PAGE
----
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Published at 14.10.2000
Author: Ronny Ziegler
Translator: Andy Ziegler
Languages: de nl
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Webcam without a Webcam

Webcam Webcams are as nice as unnecessary. Nearly all new cameras use the USB port and a special protocol so the Linux world is closed for these. Nevertheless if you wanted to use a webcam you should try it with a TV card.

Webcam or TV card

Just a handful of webcams are supported by Linux so you should inform yourself if a webcam worked with Linux or not.
Owner of a TV card and a video camera do not have so much trouble.
But already without a camera many nice things can be done, like streaming videos into the network or just the actual TV program.
Wouldn't it be nice if you showed your latest holiday video to any relative in a foreign country via Internet (enough bandwidth recommended).
At least in your LAN you are able to view the TV via web browser on a PC without any TV card.

The Software

The used software backend is the program bttvgrab in the version 0.15.5 (get it from http://moes.pmnet.uni-oldenburg.de/bttvgrab/).
This program has a very simple steering and the feature that it can be started from the console. So it is ideal for calls out of scripts or other programs.
After unzipping the program to the /tmp directory

  >> tar zxvf bttvgrab-0.15.5.tar.gz -C /tmp/
three commands are enough
  >> cd /tmp/bttvgrab-0.15.5/
  >> ./configure
  >> make
to compile the program. Then you copy the complete directory to /usr/local
  >> cp /tmp/bttvgrab-0.15.5/ /usr/local/
(A make install is not recommended because we will use bttvgrab in a script and we do not need to spread the files over the whole system.)

If you wanted to start grabbing the actual TV screen you would need a call with the format (executed in the directory /usr/local/bttvgrab-0.15.10/)

  >> bttvgrab -f webcam:/tmp/bttvgrab.jpg -s <sleeptime> -w <width> -o jpg -Q
SLEEPTIME sets the time interval which has to be waited until the next actual TV picture is taken. This depends on the "object" you want to record. For your fishes a value of 5 to 10 seconds should be enough.
WIDTH sets the size of the picture and should be between 32 and 768.
The remaining options are for:
-f webcam:/tmp/bttvgrab saves the recorded picture with this file name. -o jpg creates pictures in the JPEG format and -Q disables any TV sound record.

A call that makes sense could look like:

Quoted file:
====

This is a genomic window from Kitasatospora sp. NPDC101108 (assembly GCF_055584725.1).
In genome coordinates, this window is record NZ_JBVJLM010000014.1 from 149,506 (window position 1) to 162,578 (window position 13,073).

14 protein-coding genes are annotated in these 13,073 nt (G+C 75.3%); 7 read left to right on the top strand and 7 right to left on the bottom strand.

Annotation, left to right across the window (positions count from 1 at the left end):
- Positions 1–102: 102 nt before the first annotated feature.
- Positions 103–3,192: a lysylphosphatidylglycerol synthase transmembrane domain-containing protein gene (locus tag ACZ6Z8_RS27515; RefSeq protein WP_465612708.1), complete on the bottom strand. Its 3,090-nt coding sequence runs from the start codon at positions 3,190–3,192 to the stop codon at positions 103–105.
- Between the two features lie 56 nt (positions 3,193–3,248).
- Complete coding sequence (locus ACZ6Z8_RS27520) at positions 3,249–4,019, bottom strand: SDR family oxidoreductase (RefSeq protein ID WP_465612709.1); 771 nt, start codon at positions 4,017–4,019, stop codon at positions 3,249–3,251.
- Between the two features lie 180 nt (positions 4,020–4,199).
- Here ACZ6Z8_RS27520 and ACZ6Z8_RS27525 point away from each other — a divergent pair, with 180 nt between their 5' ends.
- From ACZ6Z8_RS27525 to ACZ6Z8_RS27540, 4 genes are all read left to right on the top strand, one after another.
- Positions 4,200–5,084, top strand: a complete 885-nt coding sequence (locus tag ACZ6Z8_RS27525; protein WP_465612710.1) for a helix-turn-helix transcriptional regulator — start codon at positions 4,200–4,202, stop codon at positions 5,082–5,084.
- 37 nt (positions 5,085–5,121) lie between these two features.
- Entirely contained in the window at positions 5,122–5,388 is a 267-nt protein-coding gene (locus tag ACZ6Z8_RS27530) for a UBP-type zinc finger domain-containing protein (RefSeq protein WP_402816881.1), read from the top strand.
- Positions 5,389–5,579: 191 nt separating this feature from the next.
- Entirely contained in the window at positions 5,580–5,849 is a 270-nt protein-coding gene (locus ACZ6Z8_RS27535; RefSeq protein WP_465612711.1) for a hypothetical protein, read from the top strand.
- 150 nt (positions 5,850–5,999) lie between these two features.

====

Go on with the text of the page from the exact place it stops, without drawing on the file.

>> bttvgrab -f webcam:/tmp/bttvgrab.jpg -s 5 -w 640 -o jpg -Q
The program responds with the following text:

Output: bttvgrab
  +-< bttvgrab 0.15.10 [2000-03-21] (v4l) by J. Walter/A. Kopacz >---------------+
  |									       |
  |									       |
  |                                                                              |
  |  Image Nr.: 8                        Time: 0:0.43                            |
  |        FPS: 0.2 (0.2)         Frames lost: 11                                |
  | Image size:  640x480                                                         |
  |                                                                              |
  |     Status: Working...                                                       |
  |                                                                              |
  |                                                                              |
  |                                                                              |
  |  Keys:  Q     - Quit                                                         |
  |         P     - Pause                                                        |
  |         S     - Sync HDDs                                                    |
  | Grabbing into: /tmp/image-new [19]                                           |
  |                                                                              |
  |                                                                              |
  |                                                                              |
  |                                                                              |
  |                                                                              |
  +-----------------------------< http://moes.pmnet.uni-oldenburg.de/bttvgrab/ >-+

An increasing Image Nr. shows you that everything works fine. In addition you see that the program creates the file /tmp/image-new while bttvgrab.jpg is a link to this file.

Into the Web...

Until now we have set a regular recording of the actual picture. In the next step we have to give access to the web users for this picture.

Therefore we create a new directory on the web server (we suppose that the main directory for the web server is at /usr/local/httpd - there it is in SuSE distributions).

First you create the directory webcam where all files will be placed.

  >> mkdir /usr/local/httpd/htdocs/webcam

The easiest way to put the actual picture of bttvgrab on the web page would be a meta tag.

   <meta http-equiv="refresh" content="5">
This reloads the page every 5 seconds. Every new load of the page would automatically reload the picture.

  <HTML><HEAD><TITLE>bttvgrab WebCam</TITLE></HEAD>
          <meta http-equiv="pragma" content="no-cache">
          <meta http-equiv="expires" content="0">
          <meta http-equiv="refresh" content="5"> <!-- Here you have to set the time interval -->